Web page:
With 50% in stocks and 50% in bonds, withdrawal rates of 4% were successful 76% of the time, 3.5% was successful 94% of the time, and 3% withdrawal rate was successful in all 17 25-year periods. The highest successful withdrawal rate was 8.1% in 1979 and the lowest 3% in 1986. Average withdrawal rate of 5.6%. Just 4.1% since 1985.
With 100% in stocks, a 4% withdrawal rate was successful 9 out of the 12 (75%) 30-year periods. (1975-1986). All 3 failed periods were just before the share market crash (1984 – 1986). If it follows the 25-year data then 1987, 1988 and 1989 will likely be failures in 30-year data that will be revealed in the next 3 years. A 3% and a 3.5% withdrawal rate was successful 83% of the time (10 out of 12). Failures occurred in 1985 and 1986. The highest successful withdrawal rate was 10.6% in 1979, and the lowest successful withdrawal rate was 1.5% if you retired in 1986 just before the share market crash.
With 75% in stocks and 25% in bonds, withdrawal rates of 4% were successful just 67% of the time, failing consecutively between 1983 and 1986. A withdrawal rate of 3.5% was successful 10 out of 12 times. 3% successful 11 out of 12. The highest successful withdrawal rate was 8.3% in 1979 and the lowest 2.2% in 1986.
With 50% in stocks and 50% in bonds, withdrawal rates of 4% were successful just 67% of the time, failing consecutively between 1983 and 1986. A withdrawal rate of 3.5% was successful 10 out of 12 times. 3% successful 11 out of 12. The highest successful withdrawal rate was 7.1% in 1979 and the lowest 2.5% in 1986.
With each of the three different portfolio allocations, your portfolio would have survived each of the 3 different withdrawal rates tested over the 7 x 35-year periods from 1975-1981. The highest successful withdrawal rate was 9.6% for a 100% stock portfolio and the lowest successful withdrawal rate was 4.5% in a 50/50 stock/bond portfolio.
Other trends of note
Using the 4% rule, the 50% and 75% stock/bond portfolio had the best results for 25 years or less, whereas 100% stocks had the best results for 30 + years. Bear in mind though that the 30 + year periods only went up to 1986 in the study. They didn’t experience the 1987 crash.
For 30-year periods, 100% stocks can have a difference of 9% between the most and least successful withdrawal rates. 50% stocks and bonds, the difference is just 4.5%. In other words, you can get much better results with 100% stocks, but you can also get much worse results.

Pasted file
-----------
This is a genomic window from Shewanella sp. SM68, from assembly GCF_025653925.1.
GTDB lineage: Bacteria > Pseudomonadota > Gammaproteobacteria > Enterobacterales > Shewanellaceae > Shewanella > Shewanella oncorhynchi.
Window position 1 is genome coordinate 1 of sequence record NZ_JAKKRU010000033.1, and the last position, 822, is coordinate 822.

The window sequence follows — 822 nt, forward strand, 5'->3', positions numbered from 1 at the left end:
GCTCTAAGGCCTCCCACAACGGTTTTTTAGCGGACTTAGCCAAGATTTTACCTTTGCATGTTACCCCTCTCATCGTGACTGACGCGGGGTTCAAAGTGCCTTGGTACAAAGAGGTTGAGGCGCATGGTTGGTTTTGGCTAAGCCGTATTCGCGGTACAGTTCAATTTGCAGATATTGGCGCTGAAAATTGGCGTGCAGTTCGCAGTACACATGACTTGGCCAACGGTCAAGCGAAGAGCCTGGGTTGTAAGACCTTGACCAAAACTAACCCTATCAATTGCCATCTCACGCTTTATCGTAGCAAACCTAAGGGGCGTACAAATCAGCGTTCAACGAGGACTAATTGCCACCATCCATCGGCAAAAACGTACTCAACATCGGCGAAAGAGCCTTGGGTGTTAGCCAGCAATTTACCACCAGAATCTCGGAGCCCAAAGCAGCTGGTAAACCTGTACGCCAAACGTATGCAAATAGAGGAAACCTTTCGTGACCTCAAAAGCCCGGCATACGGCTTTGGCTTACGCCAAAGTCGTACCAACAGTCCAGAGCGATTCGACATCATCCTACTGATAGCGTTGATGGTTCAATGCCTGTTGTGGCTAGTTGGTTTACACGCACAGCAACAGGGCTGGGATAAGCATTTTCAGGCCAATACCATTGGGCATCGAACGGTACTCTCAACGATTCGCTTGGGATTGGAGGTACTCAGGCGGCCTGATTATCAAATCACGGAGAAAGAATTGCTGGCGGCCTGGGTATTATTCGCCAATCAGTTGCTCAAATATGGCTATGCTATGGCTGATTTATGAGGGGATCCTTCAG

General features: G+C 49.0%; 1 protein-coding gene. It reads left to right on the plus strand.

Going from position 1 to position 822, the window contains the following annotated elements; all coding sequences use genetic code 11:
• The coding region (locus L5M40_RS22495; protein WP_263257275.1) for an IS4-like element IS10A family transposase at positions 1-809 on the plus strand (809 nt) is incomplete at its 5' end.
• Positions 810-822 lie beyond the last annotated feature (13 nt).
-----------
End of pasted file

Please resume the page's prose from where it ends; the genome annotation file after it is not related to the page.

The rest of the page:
For 30-year periods, the withdrawal success rate was only 67% for 50% and 75% stock/bond portfolios, and just 75% for a 100% stock portfolio.
If we weren’t unlucky enough to retire less than 4 years before the 1987 share market crash of 48%, our portfolio would have stood the test of time in all cases studied.
1983-1989 retirees would have experienced a 4% withdrawal success rate of 0%.
The share market experienced a drop of 40% in 1990, which had a large impact on those that retired before 1987. Two crashes adding to a total of 88% within 3 years of one another.
In 30-year periods, 100% in stocks performed best in 9 out of 12 periods. It also performed the worst in the other 3 periods (before the crash). 50% stocks and 50% bonds performed best in the 3 worst periods. 75% stocks and 25% bonds performed in the middle of all 12 periods.
It may seem strange that the 7 x 35-year periods enjoyed a greater success rate than the 22 x 20-year periods. The difference is that the 35-year periods started in 1975 and finished in 1981. There is no 35-year data yet for post 1981. EVERY SINGLE FAILURE occurred between 1983 and 1989. So, if you started your portfolio withdrawal in any of these years you would have needed much more than 25 times (4%) your expenses to outlive your portfolio. In a couple of unlucky instances, you would have needed 50 times (2%) your annual expenses saved up for your retirement.